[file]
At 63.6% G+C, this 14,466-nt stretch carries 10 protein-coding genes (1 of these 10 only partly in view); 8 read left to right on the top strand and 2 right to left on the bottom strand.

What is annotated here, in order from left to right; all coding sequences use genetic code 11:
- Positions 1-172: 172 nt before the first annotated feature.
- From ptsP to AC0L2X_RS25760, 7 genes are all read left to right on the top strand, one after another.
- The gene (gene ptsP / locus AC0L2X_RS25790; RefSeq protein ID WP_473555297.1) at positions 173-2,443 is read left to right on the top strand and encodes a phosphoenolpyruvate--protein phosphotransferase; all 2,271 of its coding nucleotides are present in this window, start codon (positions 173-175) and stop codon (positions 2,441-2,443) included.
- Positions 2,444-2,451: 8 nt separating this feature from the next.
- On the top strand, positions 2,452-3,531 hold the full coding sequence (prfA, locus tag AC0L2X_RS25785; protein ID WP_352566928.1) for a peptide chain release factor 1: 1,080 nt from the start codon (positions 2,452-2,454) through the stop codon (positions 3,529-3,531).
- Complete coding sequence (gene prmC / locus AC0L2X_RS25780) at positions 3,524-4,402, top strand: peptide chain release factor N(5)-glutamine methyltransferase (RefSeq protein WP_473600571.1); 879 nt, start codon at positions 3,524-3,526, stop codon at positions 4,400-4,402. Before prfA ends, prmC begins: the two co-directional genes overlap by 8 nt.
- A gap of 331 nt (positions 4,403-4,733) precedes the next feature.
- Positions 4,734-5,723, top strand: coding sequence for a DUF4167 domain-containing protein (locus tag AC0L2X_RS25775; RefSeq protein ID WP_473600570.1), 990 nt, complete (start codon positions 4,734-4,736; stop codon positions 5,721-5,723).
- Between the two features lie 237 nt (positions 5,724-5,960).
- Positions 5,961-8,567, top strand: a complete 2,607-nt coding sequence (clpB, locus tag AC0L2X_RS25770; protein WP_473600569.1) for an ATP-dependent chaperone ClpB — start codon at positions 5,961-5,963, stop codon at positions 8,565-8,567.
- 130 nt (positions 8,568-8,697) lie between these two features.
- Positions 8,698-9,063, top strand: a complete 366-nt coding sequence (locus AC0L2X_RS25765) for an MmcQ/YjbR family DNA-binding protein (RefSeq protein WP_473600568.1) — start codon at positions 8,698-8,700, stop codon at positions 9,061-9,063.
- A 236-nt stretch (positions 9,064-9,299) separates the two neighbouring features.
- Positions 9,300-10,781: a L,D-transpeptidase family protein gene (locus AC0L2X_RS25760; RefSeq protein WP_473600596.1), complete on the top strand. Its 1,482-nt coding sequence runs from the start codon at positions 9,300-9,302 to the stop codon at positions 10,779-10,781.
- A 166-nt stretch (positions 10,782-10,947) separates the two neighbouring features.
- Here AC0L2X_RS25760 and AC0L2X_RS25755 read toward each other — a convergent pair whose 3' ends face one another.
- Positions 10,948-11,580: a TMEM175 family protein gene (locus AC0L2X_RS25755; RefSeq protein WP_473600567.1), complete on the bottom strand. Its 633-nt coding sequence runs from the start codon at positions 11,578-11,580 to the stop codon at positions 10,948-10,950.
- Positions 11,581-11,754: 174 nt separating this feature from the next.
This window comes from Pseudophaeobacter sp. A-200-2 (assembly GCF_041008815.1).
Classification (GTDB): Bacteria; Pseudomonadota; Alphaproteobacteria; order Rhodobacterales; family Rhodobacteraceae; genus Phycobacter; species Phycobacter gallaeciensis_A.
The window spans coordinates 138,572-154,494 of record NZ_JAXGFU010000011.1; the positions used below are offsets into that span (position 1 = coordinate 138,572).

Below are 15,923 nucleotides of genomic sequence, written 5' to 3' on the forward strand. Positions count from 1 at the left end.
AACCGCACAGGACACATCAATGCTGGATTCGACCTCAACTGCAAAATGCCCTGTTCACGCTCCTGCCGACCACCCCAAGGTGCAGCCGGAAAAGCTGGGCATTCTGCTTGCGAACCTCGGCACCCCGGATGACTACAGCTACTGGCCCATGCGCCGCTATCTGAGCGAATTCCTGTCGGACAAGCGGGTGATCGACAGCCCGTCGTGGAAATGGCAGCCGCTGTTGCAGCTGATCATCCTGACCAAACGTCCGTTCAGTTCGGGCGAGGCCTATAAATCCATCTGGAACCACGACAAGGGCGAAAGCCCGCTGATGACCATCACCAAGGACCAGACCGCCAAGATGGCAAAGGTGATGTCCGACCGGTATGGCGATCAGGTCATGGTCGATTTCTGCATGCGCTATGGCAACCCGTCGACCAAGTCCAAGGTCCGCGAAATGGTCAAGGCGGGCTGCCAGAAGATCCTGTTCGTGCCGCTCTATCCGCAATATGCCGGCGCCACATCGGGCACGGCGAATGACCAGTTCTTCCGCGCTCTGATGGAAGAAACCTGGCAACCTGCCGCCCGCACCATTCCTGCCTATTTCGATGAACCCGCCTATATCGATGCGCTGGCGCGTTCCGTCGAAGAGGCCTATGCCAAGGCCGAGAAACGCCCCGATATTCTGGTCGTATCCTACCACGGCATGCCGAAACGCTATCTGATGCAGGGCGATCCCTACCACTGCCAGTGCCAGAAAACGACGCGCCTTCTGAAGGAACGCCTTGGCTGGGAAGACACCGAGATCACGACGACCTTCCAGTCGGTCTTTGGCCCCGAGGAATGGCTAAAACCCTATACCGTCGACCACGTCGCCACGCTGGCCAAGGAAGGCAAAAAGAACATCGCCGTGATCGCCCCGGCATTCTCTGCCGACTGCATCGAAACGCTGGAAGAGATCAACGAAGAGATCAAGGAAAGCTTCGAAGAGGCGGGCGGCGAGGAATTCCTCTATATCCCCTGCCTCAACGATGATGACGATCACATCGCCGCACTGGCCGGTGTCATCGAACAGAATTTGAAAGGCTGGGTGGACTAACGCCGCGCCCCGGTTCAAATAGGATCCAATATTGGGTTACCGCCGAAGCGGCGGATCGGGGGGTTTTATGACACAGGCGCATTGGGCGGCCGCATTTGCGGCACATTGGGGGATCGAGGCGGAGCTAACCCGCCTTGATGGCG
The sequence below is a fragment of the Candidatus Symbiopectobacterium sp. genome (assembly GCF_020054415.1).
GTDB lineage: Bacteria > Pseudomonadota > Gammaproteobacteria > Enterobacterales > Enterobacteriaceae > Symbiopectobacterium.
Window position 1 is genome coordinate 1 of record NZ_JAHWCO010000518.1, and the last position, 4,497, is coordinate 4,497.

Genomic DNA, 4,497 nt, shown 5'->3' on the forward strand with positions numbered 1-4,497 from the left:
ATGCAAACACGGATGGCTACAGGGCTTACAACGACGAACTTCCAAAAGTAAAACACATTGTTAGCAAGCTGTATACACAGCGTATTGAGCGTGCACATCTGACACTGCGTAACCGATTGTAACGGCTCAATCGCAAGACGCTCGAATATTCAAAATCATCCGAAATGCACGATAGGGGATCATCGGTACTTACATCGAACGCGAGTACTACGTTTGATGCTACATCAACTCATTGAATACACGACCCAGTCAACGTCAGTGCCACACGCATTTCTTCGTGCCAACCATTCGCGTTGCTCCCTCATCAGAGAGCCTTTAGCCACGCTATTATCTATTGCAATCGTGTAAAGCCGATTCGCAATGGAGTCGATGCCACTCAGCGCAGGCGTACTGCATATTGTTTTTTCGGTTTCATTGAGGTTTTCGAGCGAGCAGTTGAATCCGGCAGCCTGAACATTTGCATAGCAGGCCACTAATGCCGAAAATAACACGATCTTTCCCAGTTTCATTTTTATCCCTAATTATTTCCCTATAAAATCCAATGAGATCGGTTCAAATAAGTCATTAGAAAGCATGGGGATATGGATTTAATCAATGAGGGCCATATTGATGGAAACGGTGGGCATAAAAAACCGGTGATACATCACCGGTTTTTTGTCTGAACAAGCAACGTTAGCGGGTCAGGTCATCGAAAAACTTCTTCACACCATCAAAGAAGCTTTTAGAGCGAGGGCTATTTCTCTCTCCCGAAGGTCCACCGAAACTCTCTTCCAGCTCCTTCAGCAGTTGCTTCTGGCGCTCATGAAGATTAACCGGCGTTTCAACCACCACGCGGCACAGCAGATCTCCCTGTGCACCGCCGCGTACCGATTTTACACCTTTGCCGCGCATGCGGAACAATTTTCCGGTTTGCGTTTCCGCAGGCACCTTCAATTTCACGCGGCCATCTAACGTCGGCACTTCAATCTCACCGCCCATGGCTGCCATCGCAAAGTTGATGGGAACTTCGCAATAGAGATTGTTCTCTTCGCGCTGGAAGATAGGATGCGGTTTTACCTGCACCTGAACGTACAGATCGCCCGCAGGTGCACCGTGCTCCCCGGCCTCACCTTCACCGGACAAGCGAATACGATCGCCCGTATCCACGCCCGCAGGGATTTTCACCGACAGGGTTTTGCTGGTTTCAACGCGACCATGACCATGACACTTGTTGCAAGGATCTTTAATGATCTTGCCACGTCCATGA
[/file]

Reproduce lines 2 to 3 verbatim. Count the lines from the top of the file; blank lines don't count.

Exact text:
What is annotated here, in order from left to right; all coding sequences use genetic code 11:
- Positions 1-172: 172 nt before the first annotated feature.